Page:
Joy in Christ's Ascension

George Everard, 1885

"And they worshiped Him and returned to Jerusalem with great joy, and were continually in the Temple, praising and blessing God." Luke 24:52, 53

What a marvelous contrast between the two partings of Christ from His disciples!

At the first He was lifted up on a cross of shame, condemned as a malefactor, mocked and scorned both by Jew and Gentile.

At the second He was lifted up indeed, but by Divine power to the right hand of the Father, exalted far above all principality and power.

At the first, the parting was by His death, when, after He had commended His spirit into the Father's hands, He was laid in Joseph's new tomb, there to await the hour of His resurrection.

At the second, He ascended that He might live evermore the Divine Head of His Church, to exert His Almighty power for her eternal salvation.

At the first parting, all was sadness, and grief, and bitterness of heart. Never a darker day in the history of the Church than that which followed Christ's crucifixion.

At the second, all was joy, gratitude, praise, hope. Not a sigh or sorrow marked the separation. Whether in the Temple with their fellows, or alone, each heart thrills with a new and lasting joy.

Follow the disciples that day to Bethany. The Master is with them. And now, after a renewed promise of the Comforter, He lifts up His hands upon them and leaves with them a parting blessing. Often had He pronounced words of blessing, but never a richer or fuller blessing than He left with them that day. And while He blesses, He is taken up from them and carried up into Heaven.

With longing, wistful gaze, they turn their eyes upward to catch but another sight of their ascending Lord. But He is gone. Then angels recall them to the work that lies before them. Let them not look up toward Heaven in the hope of one more glimpse of Him they love. He shall return, but not now. Not until the work of His Church is done, not until His Gospel has been preached for a witness everywhere, shall He come again.

So they leave Bethany and return to Jerusalem. Daily songs of heartfelt praise, daily manifestations of the joy that filled their souls, mingled with the continual prayers which they offered together for the fulfillment of the great promise of the descent of the Comforter.

And why should not you also rejoice in the remembrance of Christ's ascension? If you have cast in your lot with Christ, if you trust in His death as the ransom for your sin, and look to Him to save and keep you from its power then rejoice with these early disciples in the gladness that this fact brings to you.

Rejoice in Him as your Forerunner. As a father sometimes goes to a new country first to prepare the home and to make everything ready for his children so Christ has gone to take possession of the kingdom in your name.

Rejoice that your eternal home is above. Your citizenship is there. Your Representative is there. Therefore let your heart be there also. Cherish a heavenly mind.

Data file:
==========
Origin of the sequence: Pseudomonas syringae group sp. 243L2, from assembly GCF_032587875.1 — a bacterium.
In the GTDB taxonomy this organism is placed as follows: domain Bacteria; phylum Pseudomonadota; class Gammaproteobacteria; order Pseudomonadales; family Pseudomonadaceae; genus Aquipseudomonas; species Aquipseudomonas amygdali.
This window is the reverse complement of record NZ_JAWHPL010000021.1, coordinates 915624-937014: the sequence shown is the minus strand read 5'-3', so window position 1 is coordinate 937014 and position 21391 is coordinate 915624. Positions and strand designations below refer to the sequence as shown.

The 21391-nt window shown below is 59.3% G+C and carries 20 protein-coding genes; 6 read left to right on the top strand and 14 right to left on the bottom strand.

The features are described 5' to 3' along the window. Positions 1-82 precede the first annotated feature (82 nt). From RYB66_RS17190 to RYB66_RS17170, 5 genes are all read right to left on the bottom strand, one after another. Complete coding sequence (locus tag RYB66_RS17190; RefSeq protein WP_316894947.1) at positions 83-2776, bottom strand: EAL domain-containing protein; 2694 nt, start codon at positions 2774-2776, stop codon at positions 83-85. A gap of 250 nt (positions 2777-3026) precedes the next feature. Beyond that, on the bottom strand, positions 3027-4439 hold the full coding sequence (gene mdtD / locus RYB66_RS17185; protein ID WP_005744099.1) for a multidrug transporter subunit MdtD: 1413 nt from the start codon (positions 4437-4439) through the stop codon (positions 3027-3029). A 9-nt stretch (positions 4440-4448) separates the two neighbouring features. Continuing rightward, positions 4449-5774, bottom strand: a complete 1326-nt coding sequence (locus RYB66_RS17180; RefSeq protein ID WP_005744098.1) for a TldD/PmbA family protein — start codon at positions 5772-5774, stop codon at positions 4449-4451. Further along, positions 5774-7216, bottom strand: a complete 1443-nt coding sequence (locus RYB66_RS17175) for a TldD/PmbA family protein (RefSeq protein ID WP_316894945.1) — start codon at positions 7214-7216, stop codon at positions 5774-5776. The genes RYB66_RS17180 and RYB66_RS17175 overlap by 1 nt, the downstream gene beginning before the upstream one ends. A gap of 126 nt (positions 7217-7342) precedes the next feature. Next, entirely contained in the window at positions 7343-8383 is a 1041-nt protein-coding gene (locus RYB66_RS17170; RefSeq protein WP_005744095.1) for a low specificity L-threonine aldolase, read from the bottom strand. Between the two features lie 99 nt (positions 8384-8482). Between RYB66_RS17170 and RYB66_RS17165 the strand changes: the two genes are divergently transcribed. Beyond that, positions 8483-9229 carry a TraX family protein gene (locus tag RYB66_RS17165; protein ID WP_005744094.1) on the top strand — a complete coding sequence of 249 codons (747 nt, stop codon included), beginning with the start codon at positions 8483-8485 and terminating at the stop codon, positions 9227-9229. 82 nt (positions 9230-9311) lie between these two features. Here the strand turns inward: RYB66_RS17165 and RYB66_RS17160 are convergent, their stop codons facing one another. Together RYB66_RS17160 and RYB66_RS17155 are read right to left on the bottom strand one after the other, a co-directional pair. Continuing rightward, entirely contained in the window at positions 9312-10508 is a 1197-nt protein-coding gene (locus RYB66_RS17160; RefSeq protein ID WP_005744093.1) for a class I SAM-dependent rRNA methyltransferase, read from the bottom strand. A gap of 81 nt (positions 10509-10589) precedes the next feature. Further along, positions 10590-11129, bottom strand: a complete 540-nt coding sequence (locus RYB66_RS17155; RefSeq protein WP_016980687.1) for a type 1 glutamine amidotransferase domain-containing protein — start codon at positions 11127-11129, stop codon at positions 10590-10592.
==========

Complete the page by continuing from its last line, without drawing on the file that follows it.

Rejoice in Christ as your Exalted High Priest. He ever pleads for you. Your name is engraved upon His hand and His heart. He knows all your temptations, and feels for you in every sorrow and trial that comes to you. Therefore look up to Him with cheerful hope. See Him before the throne, whenever you bend the knee. Expect for His sake a large answer to each petition. Since we have such a merciful and faithful Advocate and Intercessor, let us pray with full confidence, and never doubt that our feeblest prayers shall be graciously and abundantly answered.

Rejoice in Him as your glorious King. He reigns over all things both in Heaven and earth, and though for a season He withholds the tokens of His power yet no less is He ordering all things for the good of His redeemed people and the fulfillment of His purposes. He sits at the Father's right hand until all His enemies are made His footstool.

Only be loyal to His cause. Stand up for Him when others speak evil of His name. Catch the brave spirit of the Psalmist when he gloried in the King of Zion.

I close with a few lines of Wordsworth's exquisite hymn on the Ascension:

"Who is this that comes in glory, with the trumpet of jubilee?
Lord of battles, God of armies, He has gained the victory!
He who on the cross did suffer, He who from the grave arose,
He has vanquished sin and Satan, He by death has spoiled His foes.
See Him who is gone before us, heavenly mansions to prepare,
See Him who is ever pleading for us with prevailing prayer,
See Him who, with sound of trumpet, and with His angelic train,
Summoning the world to judgment, on the clouds will come again.
Lift us up from earth to Heaven, give us wings of faith and love,
Gales of holy aspirations wafting us to realms above,
That, with hearts and minds uplifted, we with Christ our Lord may dwell,
Where He sits enthroned in glory, in His heavenly citadel."